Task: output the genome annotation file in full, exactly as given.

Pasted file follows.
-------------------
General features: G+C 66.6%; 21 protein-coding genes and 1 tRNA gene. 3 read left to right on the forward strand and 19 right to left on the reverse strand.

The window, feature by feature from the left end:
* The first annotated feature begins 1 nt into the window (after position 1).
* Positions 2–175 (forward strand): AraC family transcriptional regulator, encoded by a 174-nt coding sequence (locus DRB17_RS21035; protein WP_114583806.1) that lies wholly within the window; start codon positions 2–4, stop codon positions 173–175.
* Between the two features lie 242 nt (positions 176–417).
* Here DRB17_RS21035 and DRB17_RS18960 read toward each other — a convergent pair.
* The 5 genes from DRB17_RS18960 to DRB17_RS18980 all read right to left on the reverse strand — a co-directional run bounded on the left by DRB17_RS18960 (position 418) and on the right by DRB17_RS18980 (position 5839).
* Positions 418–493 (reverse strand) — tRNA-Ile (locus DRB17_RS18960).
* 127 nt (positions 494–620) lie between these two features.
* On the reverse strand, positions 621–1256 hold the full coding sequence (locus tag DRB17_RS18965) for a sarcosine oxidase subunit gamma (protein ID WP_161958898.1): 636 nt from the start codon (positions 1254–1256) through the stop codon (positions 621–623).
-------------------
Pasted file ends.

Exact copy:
General features: G+C 66.6%; 21 protein-coding genes and 1 tRNA gene. 3 read left to right on the forward strand and 19 right to left on the reverse strand.

The window, feature by feature from the left end:
* The first annotated feature begins 1 nt into the window (after position 1).
* Positions 2–175 (forward strand): AraC family transcriptional regulator, encoded by a 174-nt coding sequence (locus DRB17_RS21035; protein WP_114583806.1) that lies wholly within the window; start codon positions 2–4, stop codon positions 173–175.
* Between the two features lie 242 nt (positions 176–417).
* Here DRB17_RS21035 and DRB17_RS18960 read toward each other — a convergent pair.
* The 5 genes from DRB17_RS18960 to DRB17_RS18980 all read right to left on the reverse strand — a co-directional run bounded on the left by DRB17_RS18960 (position 418) and on the right by DRB17_RS18980 (position 5839).
* Positions 418–493 (reverse strand) — tRNA-Ile (locus DRB17_RS18960).
* 127 nt (positions 494–620) lie between these two features.
* On the reverse strand, positions 621–1256 hold the full coding sequence (locus tag DRB17_RS18965) for a sarcosine oxidase subunit gamma (protein ID WP_161958898.1): 636 nt from the start codon (positions 1254–1256) through the stop codon (positions 621–623).